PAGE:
Nottingham University Business School
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Gabriella Cioce

BA in History, Tradition and Innovation (University of Siena, Italy); MA in Anthropology and Languages of Images (University of Siena, Italy).

Room: C30A (South Building)
Tel: +44 (0) 115 84

Current Status: Registered
Year of Registration: 2016
Expected Completion Date: /09/2019

Primary Funding Source:
Vice Chancellor's Scholarship for Research Excellence (European Union); NUBS Scholarship

Research Topic:
Organising and self-organising among low-paid migrant workers the case of logistics porters'struggle for workplace rights in Turin

Research Details:
Through an ethnographic case-study of migrant workers' collective action at the workplace in Italy, this PhD investigates migrant workers' layers of oppression and resistance and their relationship with a grassroots union.
Although Industrial Relations (IR) has a long interest in collective action at the workplace, IR's focus seems to be primarily concerned with the study of unions rather than migrant workers. On the other hand, this PhD aims at showing that the emergence of what Anglo-American sociologists describe as Social Movement Unionism, where activists' voices and ideas are central to shape unions' structure and agenda, may be interpreted as an opportunity to extend and revitalise research on IR scholarship by means of Social Movement's theories. Consequently, this PhD relies on Social Movement's theoretical lenses and engages with New Social Movement's (NSM) supporters and opponents, moving beyond NSM's analytical barriers and developing a more nuanced, sensitive, and less ethnocentric perspective on collective action.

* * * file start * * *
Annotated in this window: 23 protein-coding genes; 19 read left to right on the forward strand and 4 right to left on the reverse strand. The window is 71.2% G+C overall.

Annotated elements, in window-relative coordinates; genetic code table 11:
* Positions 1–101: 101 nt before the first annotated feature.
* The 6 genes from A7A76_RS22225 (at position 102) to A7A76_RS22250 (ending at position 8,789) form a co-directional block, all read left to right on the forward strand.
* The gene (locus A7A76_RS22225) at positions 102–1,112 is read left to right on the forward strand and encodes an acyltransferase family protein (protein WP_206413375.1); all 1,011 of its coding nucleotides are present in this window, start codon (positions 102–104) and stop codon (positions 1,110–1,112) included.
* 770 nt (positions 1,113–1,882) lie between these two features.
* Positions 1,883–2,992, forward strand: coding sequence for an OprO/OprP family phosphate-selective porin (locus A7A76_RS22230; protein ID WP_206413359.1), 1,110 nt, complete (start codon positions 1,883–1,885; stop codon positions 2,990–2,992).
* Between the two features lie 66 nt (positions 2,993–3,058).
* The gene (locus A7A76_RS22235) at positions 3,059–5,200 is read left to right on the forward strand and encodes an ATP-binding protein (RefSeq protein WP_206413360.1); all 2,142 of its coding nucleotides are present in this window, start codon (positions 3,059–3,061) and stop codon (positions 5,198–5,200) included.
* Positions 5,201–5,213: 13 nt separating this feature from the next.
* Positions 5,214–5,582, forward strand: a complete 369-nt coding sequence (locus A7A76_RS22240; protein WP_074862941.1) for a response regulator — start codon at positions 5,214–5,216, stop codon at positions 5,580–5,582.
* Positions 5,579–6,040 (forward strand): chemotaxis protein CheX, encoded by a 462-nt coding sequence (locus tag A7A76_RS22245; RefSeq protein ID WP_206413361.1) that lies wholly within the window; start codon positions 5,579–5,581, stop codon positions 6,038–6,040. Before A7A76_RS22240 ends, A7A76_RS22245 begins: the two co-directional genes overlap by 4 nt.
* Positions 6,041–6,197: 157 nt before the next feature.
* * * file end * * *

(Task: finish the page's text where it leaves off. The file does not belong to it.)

Also, this PhD suggests looking at Migration Studies to study how migration and integration may appear in practice, observing male migrant workers as highly marginalised and exploited subjects, often discouraged to struggle for better conditions at the workplace and whose social positions appear vulnerable both in their workplace and society.
Drawing on this interdisciplinary conversation, this PhD examines migrant workers' collective action through an anti-exclusionary and intersectional approach, encompassing issues of culture, identity, and class, and presenting a glimpse of the contentious interplay between hegemonic and subalterns groups.

Research Supervisor/s: Marek Korczynski and Davide Pero

Division: Organisational Behaviour and Human Resource Management

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